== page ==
Social support and work engagement in police work

Christine Wolter (Division of Clinical Psychology and Psychotherapy/Division of Prevention and Psychosocial Health Research, Freie Universitat Berlin, Berlin, Germany)
Andreas Santa Maria (Division of Clinical Psychology and Psychotherapy, Freie Universitat Berlin, Berlin, Germany)
Burkhard Gusy (Division of Prevention and Psychosocial Health Research, Freie Universitat Berlin, Berlin, Germany)
Tino Lesener (Division of Prevention and Psychosocial Health Research, Freie Universitat Berlin, Berlin, Germany)
Dieter Kleiber (Division of Prevention and Psychosocial Health Research, Freie Universitat Berlin, Berlin, Germany)
Babette Renneberg (Division of Clinical Psychology and Psychotherapy, Freie Universitat Berlin, Berlin, Germany)

Policing: An International Journal

ISSN: 1363-951X

Publication date: 11 July 2019

Abstract

Purpose

Job resources are positively related to work engagement within the motivational process of the job demands–resources model (JD–R). Little is known about mediating mechanisms within that process. The purpose of this paper is to examine self-efficacy and work–privacy conflict as mediators of the relationship between social support and work engagement in a sample of police officers.

Design/methodology/approach

In total, 811 German police officers completed a cross-sectional online survey that assessed social support by supervisors and co-workers, work–privacy conflict, self-efficacy and work engagement. Structural equation modeling was conducted.

Findings

Self-efficacy and work–privacy conflict partially mediated the relationship between social support and work engagement. The direct effect of social support and work engagement was confirmed, too.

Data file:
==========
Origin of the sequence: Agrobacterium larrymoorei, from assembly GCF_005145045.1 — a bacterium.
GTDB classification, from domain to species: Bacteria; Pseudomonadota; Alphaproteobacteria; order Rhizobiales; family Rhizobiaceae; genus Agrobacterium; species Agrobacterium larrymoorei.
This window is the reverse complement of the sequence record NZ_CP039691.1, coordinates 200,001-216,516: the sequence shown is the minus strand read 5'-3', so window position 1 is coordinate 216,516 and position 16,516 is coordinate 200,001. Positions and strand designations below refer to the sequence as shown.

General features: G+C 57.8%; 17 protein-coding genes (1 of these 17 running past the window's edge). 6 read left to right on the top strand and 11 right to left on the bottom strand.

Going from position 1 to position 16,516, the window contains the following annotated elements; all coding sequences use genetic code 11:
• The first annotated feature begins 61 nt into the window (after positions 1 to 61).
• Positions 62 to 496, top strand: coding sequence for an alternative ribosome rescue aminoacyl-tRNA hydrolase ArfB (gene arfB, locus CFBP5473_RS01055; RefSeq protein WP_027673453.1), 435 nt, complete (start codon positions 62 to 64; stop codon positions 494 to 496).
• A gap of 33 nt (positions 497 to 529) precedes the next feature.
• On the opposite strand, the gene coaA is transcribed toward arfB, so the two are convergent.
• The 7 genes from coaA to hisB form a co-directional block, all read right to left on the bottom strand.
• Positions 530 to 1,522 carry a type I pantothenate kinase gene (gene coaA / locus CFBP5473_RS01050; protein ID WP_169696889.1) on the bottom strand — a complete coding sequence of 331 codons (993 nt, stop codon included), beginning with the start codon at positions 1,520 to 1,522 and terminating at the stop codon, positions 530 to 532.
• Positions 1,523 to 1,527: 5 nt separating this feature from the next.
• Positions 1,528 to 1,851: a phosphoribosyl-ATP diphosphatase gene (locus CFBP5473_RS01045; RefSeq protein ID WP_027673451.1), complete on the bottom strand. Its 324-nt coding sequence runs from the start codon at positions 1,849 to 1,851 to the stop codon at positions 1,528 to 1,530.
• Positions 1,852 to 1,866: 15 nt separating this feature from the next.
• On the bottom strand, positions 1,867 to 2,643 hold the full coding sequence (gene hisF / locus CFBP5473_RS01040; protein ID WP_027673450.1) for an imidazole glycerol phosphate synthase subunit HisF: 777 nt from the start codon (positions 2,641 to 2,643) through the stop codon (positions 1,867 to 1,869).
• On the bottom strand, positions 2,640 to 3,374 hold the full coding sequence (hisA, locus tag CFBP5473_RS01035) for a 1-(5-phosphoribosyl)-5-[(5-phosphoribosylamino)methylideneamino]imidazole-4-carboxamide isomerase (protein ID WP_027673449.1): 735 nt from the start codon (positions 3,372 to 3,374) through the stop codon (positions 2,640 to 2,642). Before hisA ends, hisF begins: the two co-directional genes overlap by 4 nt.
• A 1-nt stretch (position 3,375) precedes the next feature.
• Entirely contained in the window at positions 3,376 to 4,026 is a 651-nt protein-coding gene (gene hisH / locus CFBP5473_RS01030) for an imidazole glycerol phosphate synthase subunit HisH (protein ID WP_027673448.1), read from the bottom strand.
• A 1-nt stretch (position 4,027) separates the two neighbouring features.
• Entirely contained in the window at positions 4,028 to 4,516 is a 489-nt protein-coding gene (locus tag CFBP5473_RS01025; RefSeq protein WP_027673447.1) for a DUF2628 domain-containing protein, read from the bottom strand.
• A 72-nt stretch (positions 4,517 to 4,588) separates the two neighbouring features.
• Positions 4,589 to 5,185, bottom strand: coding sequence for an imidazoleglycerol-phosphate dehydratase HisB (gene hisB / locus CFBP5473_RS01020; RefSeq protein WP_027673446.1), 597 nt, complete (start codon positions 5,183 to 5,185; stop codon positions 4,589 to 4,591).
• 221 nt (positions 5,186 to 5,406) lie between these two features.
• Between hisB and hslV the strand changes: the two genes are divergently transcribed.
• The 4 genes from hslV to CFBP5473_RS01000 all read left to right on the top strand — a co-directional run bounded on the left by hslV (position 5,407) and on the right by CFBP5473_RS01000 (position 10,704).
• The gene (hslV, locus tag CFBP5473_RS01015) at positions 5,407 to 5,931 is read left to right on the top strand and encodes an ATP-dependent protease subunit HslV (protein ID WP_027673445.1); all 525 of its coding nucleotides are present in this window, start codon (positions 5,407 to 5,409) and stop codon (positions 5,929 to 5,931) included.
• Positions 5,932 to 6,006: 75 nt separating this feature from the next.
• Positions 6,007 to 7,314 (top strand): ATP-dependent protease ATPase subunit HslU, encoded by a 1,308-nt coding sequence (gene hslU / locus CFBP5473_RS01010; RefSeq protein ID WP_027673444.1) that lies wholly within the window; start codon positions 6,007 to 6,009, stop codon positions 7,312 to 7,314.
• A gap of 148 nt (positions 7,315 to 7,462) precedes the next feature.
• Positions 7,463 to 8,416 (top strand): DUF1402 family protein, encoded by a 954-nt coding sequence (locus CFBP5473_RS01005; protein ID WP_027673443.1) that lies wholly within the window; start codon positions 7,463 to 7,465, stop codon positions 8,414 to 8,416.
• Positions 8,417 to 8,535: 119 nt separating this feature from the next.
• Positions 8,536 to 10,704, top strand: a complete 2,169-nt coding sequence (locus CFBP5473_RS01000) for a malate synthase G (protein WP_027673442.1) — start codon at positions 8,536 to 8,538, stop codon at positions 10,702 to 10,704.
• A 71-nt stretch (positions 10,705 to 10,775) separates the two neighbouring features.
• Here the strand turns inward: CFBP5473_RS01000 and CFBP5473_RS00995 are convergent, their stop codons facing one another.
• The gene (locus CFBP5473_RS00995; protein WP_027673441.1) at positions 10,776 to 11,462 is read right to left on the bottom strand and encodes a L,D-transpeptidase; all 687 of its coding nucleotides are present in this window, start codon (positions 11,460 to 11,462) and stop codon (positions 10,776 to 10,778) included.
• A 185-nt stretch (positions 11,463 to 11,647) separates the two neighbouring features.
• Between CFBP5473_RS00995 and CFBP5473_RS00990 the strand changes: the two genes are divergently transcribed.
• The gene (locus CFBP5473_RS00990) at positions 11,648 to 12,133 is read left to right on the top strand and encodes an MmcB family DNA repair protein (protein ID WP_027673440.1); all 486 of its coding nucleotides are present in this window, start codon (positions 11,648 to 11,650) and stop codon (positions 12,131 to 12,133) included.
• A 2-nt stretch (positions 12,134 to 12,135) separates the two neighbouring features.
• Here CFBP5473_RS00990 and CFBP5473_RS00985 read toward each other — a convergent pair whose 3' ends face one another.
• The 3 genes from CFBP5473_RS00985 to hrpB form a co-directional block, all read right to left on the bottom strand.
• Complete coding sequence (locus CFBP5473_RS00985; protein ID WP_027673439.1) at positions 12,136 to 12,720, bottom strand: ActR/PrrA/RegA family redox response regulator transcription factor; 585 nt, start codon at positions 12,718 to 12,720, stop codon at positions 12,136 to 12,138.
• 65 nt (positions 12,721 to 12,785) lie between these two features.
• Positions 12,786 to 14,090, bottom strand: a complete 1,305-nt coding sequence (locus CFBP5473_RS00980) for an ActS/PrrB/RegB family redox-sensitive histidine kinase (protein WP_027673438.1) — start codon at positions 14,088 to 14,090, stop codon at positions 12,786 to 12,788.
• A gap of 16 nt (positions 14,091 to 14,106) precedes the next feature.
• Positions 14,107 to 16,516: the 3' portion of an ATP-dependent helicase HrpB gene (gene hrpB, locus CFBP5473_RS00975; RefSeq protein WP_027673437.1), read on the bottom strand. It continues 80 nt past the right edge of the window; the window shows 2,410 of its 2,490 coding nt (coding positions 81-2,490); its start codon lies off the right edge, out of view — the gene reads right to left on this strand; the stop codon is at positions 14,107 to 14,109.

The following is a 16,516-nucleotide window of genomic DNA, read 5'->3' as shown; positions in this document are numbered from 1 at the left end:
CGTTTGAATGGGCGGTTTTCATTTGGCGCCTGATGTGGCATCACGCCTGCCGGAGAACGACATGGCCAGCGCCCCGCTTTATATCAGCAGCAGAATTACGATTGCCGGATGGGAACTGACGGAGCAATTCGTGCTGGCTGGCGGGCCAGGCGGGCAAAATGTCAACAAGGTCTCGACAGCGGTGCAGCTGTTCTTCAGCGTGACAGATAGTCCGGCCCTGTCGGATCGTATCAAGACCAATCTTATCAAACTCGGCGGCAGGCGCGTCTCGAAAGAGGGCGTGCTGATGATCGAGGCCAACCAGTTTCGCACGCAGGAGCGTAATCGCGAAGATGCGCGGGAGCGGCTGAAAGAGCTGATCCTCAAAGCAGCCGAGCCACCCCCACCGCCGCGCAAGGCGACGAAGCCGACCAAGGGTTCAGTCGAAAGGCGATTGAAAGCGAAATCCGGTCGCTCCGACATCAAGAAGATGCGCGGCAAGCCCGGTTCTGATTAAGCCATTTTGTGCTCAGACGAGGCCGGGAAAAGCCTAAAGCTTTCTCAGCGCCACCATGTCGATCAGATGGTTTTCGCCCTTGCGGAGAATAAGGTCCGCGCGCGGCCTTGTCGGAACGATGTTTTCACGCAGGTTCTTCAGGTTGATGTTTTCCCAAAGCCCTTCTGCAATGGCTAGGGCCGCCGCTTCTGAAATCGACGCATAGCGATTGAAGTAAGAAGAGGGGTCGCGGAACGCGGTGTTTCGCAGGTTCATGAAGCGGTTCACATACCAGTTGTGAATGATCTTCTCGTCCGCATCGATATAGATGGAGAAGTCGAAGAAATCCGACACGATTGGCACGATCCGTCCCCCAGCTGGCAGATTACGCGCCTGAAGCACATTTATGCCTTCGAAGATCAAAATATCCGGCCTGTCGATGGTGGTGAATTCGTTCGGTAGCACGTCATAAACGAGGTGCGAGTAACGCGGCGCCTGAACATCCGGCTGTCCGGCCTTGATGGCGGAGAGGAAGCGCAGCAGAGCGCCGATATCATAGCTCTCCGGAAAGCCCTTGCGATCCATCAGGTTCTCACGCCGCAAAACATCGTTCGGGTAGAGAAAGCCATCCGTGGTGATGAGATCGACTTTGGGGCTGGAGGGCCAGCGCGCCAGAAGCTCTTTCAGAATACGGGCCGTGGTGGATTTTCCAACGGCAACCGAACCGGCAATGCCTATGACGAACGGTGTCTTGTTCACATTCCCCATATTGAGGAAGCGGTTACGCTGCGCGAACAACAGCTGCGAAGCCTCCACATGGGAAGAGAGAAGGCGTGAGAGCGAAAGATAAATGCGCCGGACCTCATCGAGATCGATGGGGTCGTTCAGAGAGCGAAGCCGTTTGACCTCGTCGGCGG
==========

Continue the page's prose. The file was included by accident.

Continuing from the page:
Practical implications

Health promotion approaches in police work should foster social support by supervisors and co-workers. Social support eases challenges of work–life balance and self-efficacy and promotes police officers’ work engagement.

Originality/value

The findings validate the motivational process of the JD-R model in a sample of police officers. Job resources and personal resources are interrelated in the prediction of work engagement. Moreover, job resources facilitate dealing with specific job demands, which promotes work engagement, too.

Keywords

Citation

Wolter, C., Santa Maria, A., Gusy, B., Lesener, T., Kleiber, D. and Renneberg, B. (2019), "Social support and work engagement in police work", Policing: An International Journal, Vol. ahead-of-print No. ahead-of-print. https://doi.org/10.1108/PIJPSM-10-2018-0154

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Publisher

:

Emerald Publishing Limited

Copyright © 2019, Emerald Publishing Limited

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